Anyway, so I spent most of today writing a response for my ItCM class — Patroklos’ downfall — and making up flash-cards to study at work tomorrow for Tuesday’s HEL test. Good stuff.

My Thoughts on the Oscars

I mean, y’know, besides the standard fare: Hollywood back-slapping popularity contest.

The truth is, I don’t know a lot about most of the films up for awards this year, so I don’t feel like I can really offer a critical evaluation of what films and actors should or shouldn’t win. I don’t think Babel deserves any nominations; while I enjoyed the Departed, I don’t know why it is up for any awards (it’s a glorified bloods-and-bullets flick, and if Scorsese wins, I think it’ll be more for previous films and less for this). I’d be very surprised if Pan’s Labyrinth wins any major awards (I think “Foreign Language Film” is an obvious win, but I doubt it’ll take anything more prestigious*)

Here’s one thing to look for, something I read several months ago from a respected political blog. When the nominees for Best Documentary Feature are announced, look to see if Al Gore is around. If An Inconvenient Truth wins, and Al Gore isn’t on the stage, it’s a good bet he’s making a run for the White House.

*Didn’t Pan’s Labyrinth come out in 2007? And don’t get me wrong: I think Pan’s Labyrinth probably deserves to do better than I’m betting it will, but I think the Academy has some biases against non-English speaking movies.

Paranoid and Cynical

You are George Orwell

Paranoid and Cynical. You are able to understand society and the human psyche quickly and easily. You are depressed a lot of the time, because you are clever enough to see what is really going on in the world.

Take this quiz at QuizGalaxy.com

I don’t know that I see this in myself. Then again, I’m sure Georgie got rich off all those book deals, so hopefully the same’ll happen for me. Woo!

Quitters, Inc.

With the admonishment “be glad you’re not in China”, Geisha sent me this link from MSNBC:

Alarmed by a survey that found that nearly 14 percent of teens in China are vulnerable to becoming addicted to the Internet, the Chinese government has launched a nationwide campaign to stamp out what the Communist Youth League calls “a grave social problem” that threatens the nation.

But no country has gone quite as far as China in embracing the theory and mounting a public crusade against Internet addiction. To skeptics, the campaign dovetails a bit too nicely with China’s broader effort to control what its citizens can see on the Internet. The Communist government runs a massive program that limits Web access, censors sites and seeks to control online political dissent. Internet companies like Google have come under heavy criticism abroad for going along with China’s demands.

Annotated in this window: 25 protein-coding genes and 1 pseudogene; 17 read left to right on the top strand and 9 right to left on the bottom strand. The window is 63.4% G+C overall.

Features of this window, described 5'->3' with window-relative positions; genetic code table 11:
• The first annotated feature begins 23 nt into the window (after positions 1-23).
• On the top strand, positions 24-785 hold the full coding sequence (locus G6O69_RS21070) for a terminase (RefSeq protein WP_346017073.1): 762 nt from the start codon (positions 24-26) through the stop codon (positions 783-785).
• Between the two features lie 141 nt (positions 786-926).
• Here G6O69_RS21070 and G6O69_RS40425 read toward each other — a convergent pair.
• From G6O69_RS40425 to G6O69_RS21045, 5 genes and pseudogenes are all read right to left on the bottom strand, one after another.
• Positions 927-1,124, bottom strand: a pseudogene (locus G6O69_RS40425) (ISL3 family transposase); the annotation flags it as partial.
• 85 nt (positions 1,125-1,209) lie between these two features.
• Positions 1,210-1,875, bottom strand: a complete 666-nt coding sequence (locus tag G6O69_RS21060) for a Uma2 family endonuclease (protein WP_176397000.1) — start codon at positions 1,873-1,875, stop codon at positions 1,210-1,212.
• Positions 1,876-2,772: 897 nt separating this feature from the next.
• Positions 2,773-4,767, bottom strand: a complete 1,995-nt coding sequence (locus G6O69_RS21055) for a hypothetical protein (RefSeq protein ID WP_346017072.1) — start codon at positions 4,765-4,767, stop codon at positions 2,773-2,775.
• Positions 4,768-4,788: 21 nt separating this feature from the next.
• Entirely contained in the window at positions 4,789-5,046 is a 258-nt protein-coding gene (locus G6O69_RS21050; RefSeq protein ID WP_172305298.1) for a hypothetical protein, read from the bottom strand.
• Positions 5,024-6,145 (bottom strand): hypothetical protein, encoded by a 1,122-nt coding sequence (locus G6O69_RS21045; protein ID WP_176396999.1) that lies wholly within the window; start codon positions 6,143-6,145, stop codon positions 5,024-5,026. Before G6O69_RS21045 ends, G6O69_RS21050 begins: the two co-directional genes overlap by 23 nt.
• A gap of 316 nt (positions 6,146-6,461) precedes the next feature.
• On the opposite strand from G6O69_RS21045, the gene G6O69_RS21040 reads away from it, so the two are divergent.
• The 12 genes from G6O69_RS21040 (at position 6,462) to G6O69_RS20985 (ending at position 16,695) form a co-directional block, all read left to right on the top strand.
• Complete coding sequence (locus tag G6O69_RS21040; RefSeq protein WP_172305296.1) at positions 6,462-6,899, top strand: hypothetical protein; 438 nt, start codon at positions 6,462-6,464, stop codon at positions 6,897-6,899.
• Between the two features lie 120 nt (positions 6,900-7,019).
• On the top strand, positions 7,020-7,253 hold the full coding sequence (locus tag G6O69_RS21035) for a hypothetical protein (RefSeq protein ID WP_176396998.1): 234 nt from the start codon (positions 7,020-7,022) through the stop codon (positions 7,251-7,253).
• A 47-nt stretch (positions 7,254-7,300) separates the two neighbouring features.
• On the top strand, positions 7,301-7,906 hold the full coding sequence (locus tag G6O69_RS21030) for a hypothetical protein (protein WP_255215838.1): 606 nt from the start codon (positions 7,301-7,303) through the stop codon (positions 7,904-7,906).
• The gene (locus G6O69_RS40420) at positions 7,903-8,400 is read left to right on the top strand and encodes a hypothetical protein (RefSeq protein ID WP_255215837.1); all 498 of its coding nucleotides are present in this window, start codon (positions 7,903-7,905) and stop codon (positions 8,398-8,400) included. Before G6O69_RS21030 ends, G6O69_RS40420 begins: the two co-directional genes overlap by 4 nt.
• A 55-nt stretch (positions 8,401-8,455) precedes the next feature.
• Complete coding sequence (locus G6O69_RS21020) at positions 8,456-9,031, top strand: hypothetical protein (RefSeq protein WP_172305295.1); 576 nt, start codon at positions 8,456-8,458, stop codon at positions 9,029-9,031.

Among the milder cases are those of Yu Bo, 21, from Inner Mongolia, and Li Yanjiang, 15, from Hebei province. Both said that they used to spend four to five hours a week online and their daily lives weren’t affected but that their parents wanted them to cut their computer usage to zero so they could study. Yu said he agreed to come because he wanted to train himself. Li said it was because he just wanted to “get away from my parents.”

No one is comfortable talking about the third floor of the clinic, where serious cases — usually two or three at a time — are housed. Most have been addicted to the Internet for five or more years, Tao said, are severely depressed and refuse counseling. One sliced his wrists but survived. These teens are under 24-hour supervision.

Still, for all the high-tech treatments available to Sun at the clinic, the one that he says helped him most was talking. He looks forward to returning to school and getting on with his life.

The first task on his agenda when he gets home: get online. He needs to tell his worried Internet friends where he was these past few weeks.

Five hours a week? I would be in trouble! And while, sure, China’s success in breaking people’s addictions to drugs and alcohol is something to be commended, I don’t know if their methods in doing this — which they seem to be shifting over towards internet addicts (read the whole article) — are. This reminds me of the Stephen King short story where a man signs up for a program to quit smoking only to find out the deterents to smoking include violent assaults on his family.

Gah, China, bad!